Her frosting consisted of 1 stick of unsalted butter, powdered sugar, half and half and vanilla, no recipe, just until you get the right texture, you’ll know, she said.

decorating an Easter lamb cake You can decorate your. Easter lamb cakes anyway you want to, be creative!

applying coconut on a lamb cakeTake your frosting and cover the lamb completely with it, all over, except where your eyes and nose will be placed. You don’t have to be perfect because the flaked coconut sticks very well and will cover any flaws. Remember, no coconut on the eye nose area.

decorating an Easter lamb cake The eyes where made with 2 plumped up raisins that she squished down to form an oval shape. To prepare the nose she dabbed a little red food coloring on the tip and then placed half of a maraschino cherry on top.

decorating an Easter lamb cake Tie a pretty ribbon of your choice around the neck, Janet said she use to put tiny bells on the ribbon but can’t find them so much anymore.

decorating an Easter lamb cake We used paper grass to place all around the lamb to finish it off, Janet doesn’t like using the other kind because it flies around too much. Add eggs and jellybeans for additional color and whimsey all around.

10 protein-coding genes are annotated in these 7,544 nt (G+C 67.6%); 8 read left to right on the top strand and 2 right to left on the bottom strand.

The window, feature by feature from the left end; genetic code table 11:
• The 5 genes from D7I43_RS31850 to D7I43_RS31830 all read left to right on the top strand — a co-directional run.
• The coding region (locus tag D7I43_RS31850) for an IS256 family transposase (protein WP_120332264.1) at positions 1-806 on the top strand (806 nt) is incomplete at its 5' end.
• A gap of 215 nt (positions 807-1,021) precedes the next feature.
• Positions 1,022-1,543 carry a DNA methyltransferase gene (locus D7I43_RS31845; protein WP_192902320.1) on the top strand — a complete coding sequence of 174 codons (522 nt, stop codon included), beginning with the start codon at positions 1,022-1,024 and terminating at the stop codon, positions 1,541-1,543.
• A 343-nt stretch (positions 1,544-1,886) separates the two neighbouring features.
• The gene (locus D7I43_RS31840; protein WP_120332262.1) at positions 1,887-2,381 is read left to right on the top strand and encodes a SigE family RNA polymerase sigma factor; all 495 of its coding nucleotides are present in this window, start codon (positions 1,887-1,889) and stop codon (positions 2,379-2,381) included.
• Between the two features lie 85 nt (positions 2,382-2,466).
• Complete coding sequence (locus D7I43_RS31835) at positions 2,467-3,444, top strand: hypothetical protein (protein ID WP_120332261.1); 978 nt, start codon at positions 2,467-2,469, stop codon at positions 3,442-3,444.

Easter lamb cake Thank you Janet for a fun day of baking, I feel like a pro now and have the confidence to make my own so much so that when I got home I went on Ebay, saw a vintage lamb cake mold and put a bid on it, wish me luck!

For those of you who would like to try this on your own, Nordic Ware has a similar mold to the one I used. A perfect addition to your Easter table!

Making Easter Lamb Cake
  • 3 cups flour, sifted
  • 3 cups sugar
  • 4 eggs, large
  • ½ cup unsalted butter, room temperature
  • 1 cup sour cream
  • ½ teaspoon baking soda
  • 2 teaspoons vanilla extract
  • 2 teaspoons rum extract, optional
  • 1 stick unsalted butter, room temperature
  • 1 heaping teaspoon vanilla
  • powdered sugar and half and half or milk to make the right consistency
  • 1 bag of flaked coconut
  • 2 raisins
  • 1 maraschino cherry
  • red food color
  • piece of ribbon
  • paper Easter basket grass
  • assorted jellybeans
  1. Preheat oven to 350 F. generously butter and flour lamb mold.
  2. Beat butter, add sugar and extracts and beat until light and fluffy.
  3. Add flour with baking soda until well incorporated.
  4. Beat in eggs one at a time alternating with the sour cream until batter comes together.
  5. Pour batter into prepared face side of the lamb mold, facing down on a baking sheet.
  6. Fill to the rim wiping up the edges clean.
  7. Reinforce the ears by placing a toothpick horizontally in each ear.
  8. Carefully place lid on and bake for 1 hour, but check for doneness 10 minutes before.
  9. FYI, you will have leftover batter with this recipe, enough to make a small cake.
  10. For Decorating, make the frosting with the butter, powdered sugar, vanilla, half and half and a pinch of salt, mixing until you get a nice semi firm frosting.
  11. Add raisins for eyes, a cherry for nose and tie a ribbon around the neck.
  12. Cover platter with Easter grass and jellybeans.